Most people would never even consider quitting without having another job lined up, and even fewer would recommend it. But I quit, my best friend did too, and someone dear to me is going through it right now. It’s definitely not a solution for everyone and a lot of people are just able to figure out their path in life while employed fulltime. But it is an option and one that requires a lot of strength, resolve and preparation from a financial, emotional and mental standpoint.
When I went through it 3+ years ago, a lot of friends told me “I’m happy for you, but I think it’s the stupidest decision you’ve ever made.” Thanks. Love ya too. And last Friday on my friend’s last day of work, his coworkers still hadn’t accepted the fact that he had nothing lined up. Some insisted he was moving or taking time off to travel but nope, neither is true. He has nothing planned except to focus on figuring out his next step. To so many people, it makes absolutely no sense. To those people, I ask you to please, please keep your comments to yourself.
What a lot of people don’t understand and are unable to recognize is that it’s not an easy decision for someone to make. It takes reaching a very deep, almost dark, level of dissatisfaction, fear and misery. It’s downright scary and the minute the words leave your mouth, you wish you could take them back. But inside, you know it’s the right thing to do. You know there is something more that you were meant to do with your life. And inside, you’re more afraid that if you don’t quit, you will never discover what it is.
Three things you must have before becoming willfully unemployed:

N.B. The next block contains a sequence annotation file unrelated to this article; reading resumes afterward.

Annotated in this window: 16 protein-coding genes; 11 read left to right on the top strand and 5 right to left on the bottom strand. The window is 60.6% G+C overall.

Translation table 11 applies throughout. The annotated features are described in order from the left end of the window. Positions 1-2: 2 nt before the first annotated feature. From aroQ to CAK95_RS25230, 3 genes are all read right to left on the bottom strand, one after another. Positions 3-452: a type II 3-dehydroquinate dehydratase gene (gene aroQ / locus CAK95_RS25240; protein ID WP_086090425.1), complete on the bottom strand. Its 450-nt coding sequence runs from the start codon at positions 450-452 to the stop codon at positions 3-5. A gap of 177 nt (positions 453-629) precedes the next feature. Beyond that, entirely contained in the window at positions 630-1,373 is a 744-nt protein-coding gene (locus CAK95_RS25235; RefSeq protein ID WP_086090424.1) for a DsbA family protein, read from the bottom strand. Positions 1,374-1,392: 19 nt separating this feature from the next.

- A solid support system. Surround yourself with people who will encourage you and validate your decision even if they don’t agree with it 100 percent. It’s important that they’re honest with you but not in a trying-to-scare-you kind of way. You’re already scared enough. It’s also important to know who not to tell. Not everyone needs to know every detail about your life, especially if you know you’ll be on the receiving end of a boatload of negativity.
- $$$. This is when your emergency fund comes in handy. You need enough money to live off of for 2-3 months and/or a way to earn money on a part-time, contract or freelance basis.
- Certainty. You need to know – and I mean, really, really believe – that you’re going to come out on top. Chances are, you will experience emotional ups and downs once you’re willfully unemployed. Doubts will sink in. Anxiety. Fear. Temptation to run back to something unsatisfying. Trust and constantly remind yourself that you did the right thing and that you will be okay and happier than ever. The risk is worth the reward – and, man, did you take a BIG risk!
Jovie Baclayon is an expert in the experiences faced by emerging adults.